The RHR of ≥70 beats/min positively affected LVESD compared with the RHR of <70 beats/min in the ITT group (least square [LS] mean difference: 1.86; 95% CI: 0.94, 2.77). Results from the EA set were consistent with the ITT results (Least squares [LS] mean difference: 1.77; 95% CI: 0.82, 2.71. Moreover, LVESD events were higher in ≥75 beats/min RHR group than <75 beats/min RHR group in the ITT set (LS mean difference: 1.16; 95% CI: 0.05, 2.28), whereas in the EA set both groups had similar data (LS mean difference: 0.95; 95% CI: −0.20, 2.10). RHR of ≥75 beats/min affected E/A ratio compared with RHR of <75 beats/min in the ITT (LS mean difference: −6.03; 95% CI: −11.08, −0.97) as well as the EA set (LS mean difference: −6.20; 95% CI: −11.40, −1.01) [Table 2].
Furthermore, RHR of ≥65 and ≥75 beats/min increased Tei index compared with RHR of <65 beats/min (LS mean difference: 0.03; 95% CI: 0, 0.07) and RHR of <75 beats/min (LS mean difference 0.05, 95% CI, 0.01, 0.08), respectively, in the ITT set. Result from the EA set for ≥75 vs. <75 beats/min was consistent with the ITT set results (LS mean difference: 0.04; 95% CI: 0, 0.07) [Table 2].
CIMT events were affected by ≥75 beats/min RHR compared with <75 beats/min RHR (LS mean difference: −0.05; 95% CI: −0.09, 0). The EA results were consistent with the ITT results (LS mean difference: −0.0; 95% CI: −0.08, −0) [Table 2]. Other parameters (HR, EF, FS, IVST, LVPWT, all-cause deaths, CV deaths, and cerebral and angina events) showed no association with RHR.
Effect of average RHR variation on all-cause mortality, coronary revascularization, and cerebral and angina events
In the EA group, ≥70 beats/min RHR (n = 231) increased hospitalization events for ACS compared with <70 beats/min RHR (n = 308) (21 vs. 13 events; estimate: 0.88; SE: 0.36) [Table 3]. Among the ITT patients, RHR of 69 to 74 beats/min (n = 184) resulted in higher events of hospitalization due to ACS compared to <69 beats/min RHR (n = 331) (18 vs. 15 events; estimate: 1.24; SE: 0.51). RHR did not affect all-cause mortality and events of hospitalization for coronary revascularization in any of the study groups [Table 3].
Factors affecting incidence of CCCOs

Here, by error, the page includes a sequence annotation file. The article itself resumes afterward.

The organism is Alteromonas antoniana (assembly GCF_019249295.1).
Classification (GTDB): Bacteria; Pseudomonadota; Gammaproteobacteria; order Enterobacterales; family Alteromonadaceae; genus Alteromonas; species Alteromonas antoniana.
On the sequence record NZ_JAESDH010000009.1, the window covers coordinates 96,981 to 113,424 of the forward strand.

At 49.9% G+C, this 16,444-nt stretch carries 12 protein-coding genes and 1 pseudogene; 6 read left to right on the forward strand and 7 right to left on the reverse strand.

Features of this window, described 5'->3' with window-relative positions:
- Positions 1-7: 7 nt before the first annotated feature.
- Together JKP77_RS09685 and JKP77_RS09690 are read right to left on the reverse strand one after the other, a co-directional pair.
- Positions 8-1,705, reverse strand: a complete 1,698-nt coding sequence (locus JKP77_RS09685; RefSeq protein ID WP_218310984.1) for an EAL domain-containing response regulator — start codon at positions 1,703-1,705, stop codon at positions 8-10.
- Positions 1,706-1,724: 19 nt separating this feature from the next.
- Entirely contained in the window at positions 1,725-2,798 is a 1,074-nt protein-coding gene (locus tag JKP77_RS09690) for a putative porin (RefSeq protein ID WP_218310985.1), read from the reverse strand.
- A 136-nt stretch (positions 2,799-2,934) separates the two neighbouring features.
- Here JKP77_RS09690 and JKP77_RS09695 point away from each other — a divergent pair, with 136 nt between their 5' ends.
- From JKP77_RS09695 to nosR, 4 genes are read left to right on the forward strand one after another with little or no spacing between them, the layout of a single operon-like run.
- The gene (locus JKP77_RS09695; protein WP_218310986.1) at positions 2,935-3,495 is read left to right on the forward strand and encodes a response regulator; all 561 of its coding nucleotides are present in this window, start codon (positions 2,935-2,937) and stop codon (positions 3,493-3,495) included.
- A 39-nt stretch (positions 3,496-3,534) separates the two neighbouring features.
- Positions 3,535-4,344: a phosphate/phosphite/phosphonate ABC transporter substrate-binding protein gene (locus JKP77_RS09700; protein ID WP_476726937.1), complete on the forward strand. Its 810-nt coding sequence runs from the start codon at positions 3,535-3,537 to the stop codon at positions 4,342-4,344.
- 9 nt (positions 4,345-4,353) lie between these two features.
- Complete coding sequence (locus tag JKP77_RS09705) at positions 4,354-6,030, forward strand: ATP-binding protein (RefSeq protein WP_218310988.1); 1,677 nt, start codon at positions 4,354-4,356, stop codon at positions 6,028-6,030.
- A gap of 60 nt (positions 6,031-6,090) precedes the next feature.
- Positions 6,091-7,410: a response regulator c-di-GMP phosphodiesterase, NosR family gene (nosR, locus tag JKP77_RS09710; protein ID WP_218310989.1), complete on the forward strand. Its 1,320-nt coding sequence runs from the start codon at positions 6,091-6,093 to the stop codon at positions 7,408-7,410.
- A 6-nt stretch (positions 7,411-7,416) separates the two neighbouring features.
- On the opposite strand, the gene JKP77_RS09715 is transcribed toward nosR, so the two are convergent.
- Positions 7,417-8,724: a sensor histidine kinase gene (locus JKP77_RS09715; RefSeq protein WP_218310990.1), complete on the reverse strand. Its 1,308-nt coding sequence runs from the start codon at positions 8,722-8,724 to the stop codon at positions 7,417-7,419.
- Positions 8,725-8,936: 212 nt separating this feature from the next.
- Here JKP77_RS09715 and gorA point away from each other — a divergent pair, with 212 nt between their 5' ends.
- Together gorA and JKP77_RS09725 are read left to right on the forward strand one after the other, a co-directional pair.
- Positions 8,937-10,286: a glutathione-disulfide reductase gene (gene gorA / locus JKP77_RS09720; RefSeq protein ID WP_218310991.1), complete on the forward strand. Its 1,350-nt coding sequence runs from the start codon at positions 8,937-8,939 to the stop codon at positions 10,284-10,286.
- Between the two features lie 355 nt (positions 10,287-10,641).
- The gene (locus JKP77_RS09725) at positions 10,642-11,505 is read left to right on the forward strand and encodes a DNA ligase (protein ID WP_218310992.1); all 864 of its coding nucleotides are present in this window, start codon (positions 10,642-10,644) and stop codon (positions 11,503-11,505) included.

Multivariate analysis revealed that age, gender, concomitant diabetes, or BMI did not affect the odds of having CCCOs in the study population. However, patients with RHR in range of 70 to 74 beats/min in EA group had significantly higher risk of CCCOs (adjusted OR: 4.34; 95% CI: 1.19, 15.89; P = 0.03) [Table 4].
Safety evaluation showed that a total of 163 (23.9%) patients reported AEs, including nine (1.3%) AEs that were related to bisoprolol administration [Table 5]. Serious AEs occurred in 83 (12.2%) patients, while for ten patients (1.5%), AEs proved fatal (two patients died due to CV abnormality).
Thus far, limited number of clinical studies have explored the relationship between lowering of the RHR caused by bisoprolol and CV outcomes in patients with primary or comorbid hypertension.[25,32–34] This study analysis of change in RHR and its relationship with CCCO in bisoprolol-treated CAD patients with comorbid hypertension. This ad hoc analysis (data from CAD patients enrolled in the BISO-CAD study, who had comorbid hypertension) showed that bisoprolol reduced RHR and hence, improved CCCO in hypertension patients, independent of its BP lowering effect.
Bisoprolol administration for 18 months effectively reduced RHR from the baseline in CAD patients with comorbid hypertension in both the ITT and the EA analysis sets. Previously, Tendera et al reported inadequate control of RHR in patients with CAD receiving β-blockers in the prospective, longitudinal CLARIFY registry. Similar findings were reported by Alcocer-Gamba et al and Stepinska et al[36,37] who analyzed Mexican and Polish population, respectively, from the CLARIFY registry; a total of 52.1% of Mexican and ∼50% of Polish population had >70 beats/min RHR. However, our results showing bisoprolol induced reduction in RHR in CAD patients with comorbid hypertension are in contrast to these reports. Our results are in accordance with results of study by Eguchi et al, which showed that bisoprolol reduced pulse rate and hence, improved baroreflex sensitivity and vascular stiffness to a greater extent than that caused by celiprolol. SNS plays a pivotal role in initiation and maintenance of hypertension through various mechanisms of affecting BP, HR, and their mutual interactions.